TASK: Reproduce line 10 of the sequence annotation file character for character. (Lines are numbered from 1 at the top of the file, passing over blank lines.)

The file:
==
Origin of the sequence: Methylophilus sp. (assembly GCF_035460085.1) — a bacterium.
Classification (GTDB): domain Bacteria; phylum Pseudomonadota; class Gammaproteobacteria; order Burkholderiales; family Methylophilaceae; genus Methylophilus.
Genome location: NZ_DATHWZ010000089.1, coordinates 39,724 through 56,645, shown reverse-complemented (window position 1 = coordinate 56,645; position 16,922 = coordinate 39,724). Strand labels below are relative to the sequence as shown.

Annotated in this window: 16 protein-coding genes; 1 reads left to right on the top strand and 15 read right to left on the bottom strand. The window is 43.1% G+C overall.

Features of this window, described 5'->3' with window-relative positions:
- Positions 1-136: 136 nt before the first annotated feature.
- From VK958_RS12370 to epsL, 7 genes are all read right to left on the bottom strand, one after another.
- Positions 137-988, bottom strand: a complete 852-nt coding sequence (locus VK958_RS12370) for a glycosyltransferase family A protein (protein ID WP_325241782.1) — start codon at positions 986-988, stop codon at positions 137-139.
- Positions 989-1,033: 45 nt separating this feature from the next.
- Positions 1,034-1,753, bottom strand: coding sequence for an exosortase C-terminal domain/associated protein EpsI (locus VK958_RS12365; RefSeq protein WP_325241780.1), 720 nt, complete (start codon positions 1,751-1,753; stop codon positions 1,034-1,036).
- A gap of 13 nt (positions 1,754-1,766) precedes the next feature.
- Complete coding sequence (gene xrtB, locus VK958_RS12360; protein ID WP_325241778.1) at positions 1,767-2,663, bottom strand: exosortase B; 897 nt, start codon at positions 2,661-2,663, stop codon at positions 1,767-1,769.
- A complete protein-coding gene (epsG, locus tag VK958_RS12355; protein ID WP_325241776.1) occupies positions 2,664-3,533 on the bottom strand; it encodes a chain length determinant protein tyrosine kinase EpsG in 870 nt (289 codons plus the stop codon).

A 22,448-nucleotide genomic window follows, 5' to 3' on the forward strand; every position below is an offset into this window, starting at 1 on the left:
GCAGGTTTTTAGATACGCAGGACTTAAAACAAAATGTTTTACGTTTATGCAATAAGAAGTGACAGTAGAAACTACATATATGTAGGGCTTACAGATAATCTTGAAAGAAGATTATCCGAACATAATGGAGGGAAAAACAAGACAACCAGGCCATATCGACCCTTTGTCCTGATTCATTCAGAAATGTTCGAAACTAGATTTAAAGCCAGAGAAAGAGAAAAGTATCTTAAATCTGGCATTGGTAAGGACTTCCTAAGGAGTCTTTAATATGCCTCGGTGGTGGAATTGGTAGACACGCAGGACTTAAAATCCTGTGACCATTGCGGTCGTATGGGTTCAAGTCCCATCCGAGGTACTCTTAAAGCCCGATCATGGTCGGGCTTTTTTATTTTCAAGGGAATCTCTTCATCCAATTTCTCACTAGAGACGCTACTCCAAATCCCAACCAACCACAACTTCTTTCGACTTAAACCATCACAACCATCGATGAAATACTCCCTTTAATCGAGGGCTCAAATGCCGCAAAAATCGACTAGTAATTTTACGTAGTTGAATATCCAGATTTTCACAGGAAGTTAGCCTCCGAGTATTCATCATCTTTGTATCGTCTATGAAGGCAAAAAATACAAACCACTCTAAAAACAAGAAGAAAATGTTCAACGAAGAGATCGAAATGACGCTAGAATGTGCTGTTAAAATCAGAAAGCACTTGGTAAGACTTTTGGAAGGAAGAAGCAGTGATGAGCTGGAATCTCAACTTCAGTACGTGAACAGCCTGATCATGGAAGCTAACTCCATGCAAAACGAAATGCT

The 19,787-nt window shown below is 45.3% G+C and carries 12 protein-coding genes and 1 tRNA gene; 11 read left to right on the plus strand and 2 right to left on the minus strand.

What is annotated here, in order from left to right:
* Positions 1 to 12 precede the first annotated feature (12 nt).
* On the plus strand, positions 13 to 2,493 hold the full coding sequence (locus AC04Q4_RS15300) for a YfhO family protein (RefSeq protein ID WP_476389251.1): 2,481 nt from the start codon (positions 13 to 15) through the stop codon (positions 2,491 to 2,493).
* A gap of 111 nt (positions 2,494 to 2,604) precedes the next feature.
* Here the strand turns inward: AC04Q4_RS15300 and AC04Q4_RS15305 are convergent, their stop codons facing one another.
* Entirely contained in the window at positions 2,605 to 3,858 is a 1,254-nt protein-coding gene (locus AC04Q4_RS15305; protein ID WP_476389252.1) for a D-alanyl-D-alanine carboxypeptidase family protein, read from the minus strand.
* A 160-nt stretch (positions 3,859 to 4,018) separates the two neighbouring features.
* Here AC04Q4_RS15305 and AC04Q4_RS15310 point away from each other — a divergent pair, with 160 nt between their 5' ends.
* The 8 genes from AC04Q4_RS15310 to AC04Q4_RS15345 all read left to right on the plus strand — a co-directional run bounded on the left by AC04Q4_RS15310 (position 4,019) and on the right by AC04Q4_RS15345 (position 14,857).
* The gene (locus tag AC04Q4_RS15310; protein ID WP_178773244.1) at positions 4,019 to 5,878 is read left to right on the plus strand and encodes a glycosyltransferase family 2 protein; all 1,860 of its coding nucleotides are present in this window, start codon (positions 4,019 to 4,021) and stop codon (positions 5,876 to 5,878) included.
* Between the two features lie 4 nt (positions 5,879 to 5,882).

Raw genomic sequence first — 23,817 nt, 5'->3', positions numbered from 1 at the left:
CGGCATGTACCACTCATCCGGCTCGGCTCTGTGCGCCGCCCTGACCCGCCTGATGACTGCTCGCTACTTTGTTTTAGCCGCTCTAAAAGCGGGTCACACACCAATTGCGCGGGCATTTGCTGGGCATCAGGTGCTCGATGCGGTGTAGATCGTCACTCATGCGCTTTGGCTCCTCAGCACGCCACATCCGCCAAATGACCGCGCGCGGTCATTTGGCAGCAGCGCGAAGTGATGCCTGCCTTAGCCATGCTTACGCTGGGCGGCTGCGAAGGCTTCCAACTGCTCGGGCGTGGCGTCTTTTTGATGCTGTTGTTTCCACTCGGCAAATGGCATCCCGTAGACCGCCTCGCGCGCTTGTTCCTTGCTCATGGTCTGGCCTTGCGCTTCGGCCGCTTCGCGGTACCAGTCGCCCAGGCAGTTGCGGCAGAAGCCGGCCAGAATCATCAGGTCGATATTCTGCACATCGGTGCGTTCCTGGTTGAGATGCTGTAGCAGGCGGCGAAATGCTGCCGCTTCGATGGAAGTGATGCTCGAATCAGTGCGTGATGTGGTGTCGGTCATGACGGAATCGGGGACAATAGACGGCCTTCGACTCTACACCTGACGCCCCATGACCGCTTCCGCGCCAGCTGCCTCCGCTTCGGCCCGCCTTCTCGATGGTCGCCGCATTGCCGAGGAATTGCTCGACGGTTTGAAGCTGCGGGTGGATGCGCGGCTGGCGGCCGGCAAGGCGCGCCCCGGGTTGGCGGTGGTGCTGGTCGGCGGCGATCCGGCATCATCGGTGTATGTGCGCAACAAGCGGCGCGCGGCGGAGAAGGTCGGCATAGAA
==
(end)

- Positions 1,034-1,753, bottom strand: coding sequence for an exosortase C-terminal domain/associated protein EpsI (locus VK958_RS12365; RefSeq protein WP_325241780.1), 720 nt, complete (start codon positions 1,751-1,753; stop codon positions 1,034-1,036).